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Iomega Super DVD QuikTouch review: Iomega Super DVD QuikTouch

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MSRP: $289.95
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The Good Solid software bundle; supports DVD-RAM media; great online support.

The Bad Slow; no printed manual; requires PC for video-to-DVD transfers; phone support expires with warranty.

The Bottom Line Iomega's jack-of-all-trades DVD burner turns out to be a master of none, though it does include good software and support.

Visit manufacturer site for details.

6.5 Overall
  • Setup 8.0
  • Features 7.0
  • Performance 5.0
  • Support 8.0

Review Sections

summary

Iomega's Super DVD QuikTouch Video Burner 8X could have been the only optical drive you'd ever need. It's a CD and DVD burner, a DVD-RAM drive, and a video-to-DVD transfer system. However, while the QuikTouch has much in common with HP's popular DVD Movie Writer dc3000, it's hampered by poor performance and a less convenient method of video transfer: you can't burn DVDs directly from an outside source--video has to go through your PC first. Iomega provides a robust software bundle, including Sonic MyDVD, Musicmatch, and an excellent backup utility. But a drive with a $289.95 price tag (as of June 2004) should offer trailblazing speed and push-button simplicity. The Super DVD QuikTouch Video Burner 8X does neither. It's worth a look, but consider HP's 8X update to the Movie Writer dc3000, the dc4000 instead. Iomega's bulky Super DVD QuikTouch Video Burner 8X is about the size of the latest Harry Potter hardcover. It doesn't lack style, however, thanks to a silver-accented, gray shell and numerous LEDs, which light up to indicate power and the recording activity, as well as whether the drive is connected via USB, video, or S-Video. The drive is designed to sit flat--unlike HP's dc3000, it has no stand for upright positioning.

While the QuikTouch offers backward compatibility with USB 1.1 ports, you'll lose the capability to watch DVD movies and capture video without the faster-speed port; it's almost not worth bothering with this drive if your PC doesn't support USB 2.0. Note that you can upgrade your PC or laptop to USB 2.0 with an inexpensive PCI card or PC Card, respectively.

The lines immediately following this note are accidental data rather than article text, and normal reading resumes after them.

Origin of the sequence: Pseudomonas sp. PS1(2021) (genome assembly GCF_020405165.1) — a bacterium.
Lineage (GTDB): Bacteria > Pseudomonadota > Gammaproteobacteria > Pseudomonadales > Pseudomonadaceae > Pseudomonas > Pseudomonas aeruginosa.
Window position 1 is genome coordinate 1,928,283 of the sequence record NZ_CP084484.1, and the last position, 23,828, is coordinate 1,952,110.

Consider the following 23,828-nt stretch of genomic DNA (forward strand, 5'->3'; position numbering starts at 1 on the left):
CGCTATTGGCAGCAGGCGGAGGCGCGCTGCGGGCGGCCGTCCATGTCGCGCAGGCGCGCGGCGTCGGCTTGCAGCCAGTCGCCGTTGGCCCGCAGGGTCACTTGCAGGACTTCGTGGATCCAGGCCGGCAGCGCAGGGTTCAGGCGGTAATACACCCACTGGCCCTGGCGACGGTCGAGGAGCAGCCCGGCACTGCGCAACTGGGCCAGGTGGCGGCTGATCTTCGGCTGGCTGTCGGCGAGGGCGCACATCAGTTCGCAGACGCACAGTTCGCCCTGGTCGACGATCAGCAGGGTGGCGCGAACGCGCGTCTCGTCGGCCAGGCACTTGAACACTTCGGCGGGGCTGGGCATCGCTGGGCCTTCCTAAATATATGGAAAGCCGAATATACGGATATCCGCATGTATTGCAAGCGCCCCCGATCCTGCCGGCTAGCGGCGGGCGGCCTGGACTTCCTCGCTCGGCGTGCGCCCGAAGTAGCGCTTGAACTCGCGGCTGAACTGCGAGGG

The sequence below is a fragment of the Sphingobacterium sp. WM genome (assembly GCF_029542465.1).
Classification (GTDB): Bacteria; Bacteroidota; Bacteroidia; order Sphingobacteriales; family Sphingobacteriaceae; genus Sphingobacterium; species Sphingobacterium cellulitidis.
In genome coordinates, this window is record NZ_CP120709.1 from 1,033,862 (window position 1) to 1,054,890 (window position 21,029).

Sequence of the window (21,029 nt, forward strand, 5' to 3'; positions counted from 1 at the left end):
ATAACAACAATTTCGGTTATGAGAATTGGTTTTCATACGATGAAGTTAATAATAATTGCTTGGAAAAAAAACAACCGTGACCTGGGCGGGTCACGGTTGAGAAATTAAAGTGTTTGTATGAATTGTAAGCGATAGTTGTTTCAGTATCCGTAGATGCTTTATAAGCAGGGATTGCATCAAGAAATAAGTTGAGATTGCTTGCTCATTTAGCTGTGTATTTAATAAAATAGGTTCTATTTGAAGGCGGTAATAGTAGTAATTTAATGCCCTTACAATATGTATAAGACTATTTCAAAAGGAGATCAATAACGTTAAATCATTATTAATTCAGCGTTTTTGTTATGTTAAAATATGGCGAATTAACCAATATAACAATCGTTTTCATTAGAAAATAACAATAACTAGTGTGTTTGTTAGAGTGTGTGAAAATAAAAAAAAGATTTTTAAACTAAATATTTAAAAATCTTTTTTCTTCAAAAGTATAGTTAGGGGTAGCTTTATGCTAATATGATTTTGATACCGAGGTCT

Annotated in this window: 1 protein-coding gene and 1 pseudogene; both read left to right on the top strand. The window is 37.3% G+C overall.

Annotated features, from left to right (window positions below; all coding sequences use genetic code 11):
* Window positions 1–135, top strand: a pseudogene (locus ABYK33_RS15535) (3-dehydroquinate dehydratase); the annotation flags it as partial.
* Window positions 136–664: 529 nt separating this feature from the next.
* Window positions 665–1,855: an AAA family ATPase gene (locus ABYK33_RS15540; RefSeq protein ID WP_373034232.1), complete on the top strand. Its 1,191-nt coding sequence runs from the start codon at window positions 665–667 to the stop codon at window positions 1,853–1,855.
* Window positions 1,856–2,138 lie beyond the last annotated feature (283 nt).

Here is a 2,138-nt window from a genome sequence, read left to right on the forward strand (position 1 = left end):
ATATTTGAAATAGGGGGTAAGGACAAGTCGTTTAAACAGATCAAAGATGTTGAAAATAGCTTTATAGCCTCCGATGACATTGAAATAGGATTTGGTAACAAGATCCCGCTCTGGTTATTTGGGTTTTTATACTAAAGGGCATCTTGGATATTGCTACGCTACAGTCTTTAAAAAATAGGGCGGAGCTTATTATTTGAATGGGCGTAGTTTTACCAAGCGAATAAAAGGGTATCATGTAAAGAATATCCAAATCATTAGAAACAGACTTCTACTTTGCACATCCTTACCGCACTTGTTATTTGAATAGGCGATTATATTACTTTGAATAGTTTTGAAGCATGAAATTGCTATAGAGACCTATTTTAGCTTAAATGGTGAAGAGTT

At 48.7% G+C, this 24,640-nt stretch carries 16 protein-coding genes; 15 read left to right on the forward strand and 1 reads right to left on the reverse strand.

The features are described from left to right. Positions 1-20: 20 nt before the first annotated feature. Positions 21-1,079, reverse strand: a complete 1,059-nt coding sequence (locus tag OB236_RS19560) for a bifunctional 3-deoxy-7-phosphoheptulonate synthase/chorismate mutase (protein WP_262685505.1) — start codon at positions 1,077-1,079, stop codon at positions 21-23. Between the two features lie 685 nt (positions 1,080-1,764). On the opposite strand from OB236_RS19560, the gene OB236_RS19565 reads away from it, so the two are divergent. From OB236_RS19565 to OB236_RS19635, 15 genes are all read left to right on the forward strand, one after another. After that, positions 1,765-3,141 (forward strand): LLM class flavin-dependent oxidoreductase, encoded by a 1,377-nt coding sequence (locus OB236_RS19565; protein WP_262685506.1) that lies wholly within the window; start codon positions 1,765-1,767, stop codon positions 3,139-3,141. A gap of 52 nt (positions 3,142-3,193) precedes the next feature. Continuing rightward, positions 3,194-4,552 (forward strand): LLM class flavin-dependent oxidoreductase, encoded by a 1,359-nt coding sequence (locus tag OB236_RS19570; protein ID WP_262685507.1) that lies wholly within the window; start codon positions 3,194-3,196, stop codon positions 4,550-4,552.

The QuikTouch has composite (RCA) stereo audio and video ports and an S-Video input, meaning you can connect it to just about any external video source--VCR, camcorder, or even an old laserdisc player. There's nothing complicated about setting up the QuikTouch, either, though it is a bit time-consuming, due to all of the software you need to install. You'll need to load the half-dozen bundled applications one at a time, often with a reboot afterward--there's no way to install everything in one fell swoop. This minor hassle is made even more annoying by Iomega's animated installer, which very slowly introduces a choose-your-language menu, then slowly presents the icons for software to install.

Iomega's multilingual setup poster covers drive installation on one side and the video-capture process on the other. Video capture, a somewhat complicated procedure, could definitely use more thorough documentation, as it's really a video-to-PC-to-DVD operation, not a direct-to-DVD transfer as with HP's drive. Iomega's online manual (a PDF file) also covers the process but in only slightly greater detail.

A single button on top of the drive launches Sonic MyDVD 5.2LE and starts the video-capture process. Oddly, the button offers zero tactile feedback--there's no satisfying click--but all it takes is a light press to activate it. In most other respects, the drive operates like other external burners we've tested. Iomega's Super DVD QuikTouch Video Burner 8X is a noteworthy DVD burner for a few reasons. First, it can record DVD+R/RW media at 8X speeds, though it's far from the fastest 8X drive we've tested. Second, it doubles as a video-capture device, thereby eliminating the need for separate hardware to record from external sources, such as VCRs and analog camcorders. However, we weren't able to capture video using any other programs, such as CyberLink PowerDirector 3.0 or Windows Movie Maker 2.0, so we were limited to using the bundled Sonic MyDVD program. Iomega's tech support didn't say that the drive would not work with third-party products, only that Iomega does not specifically support them.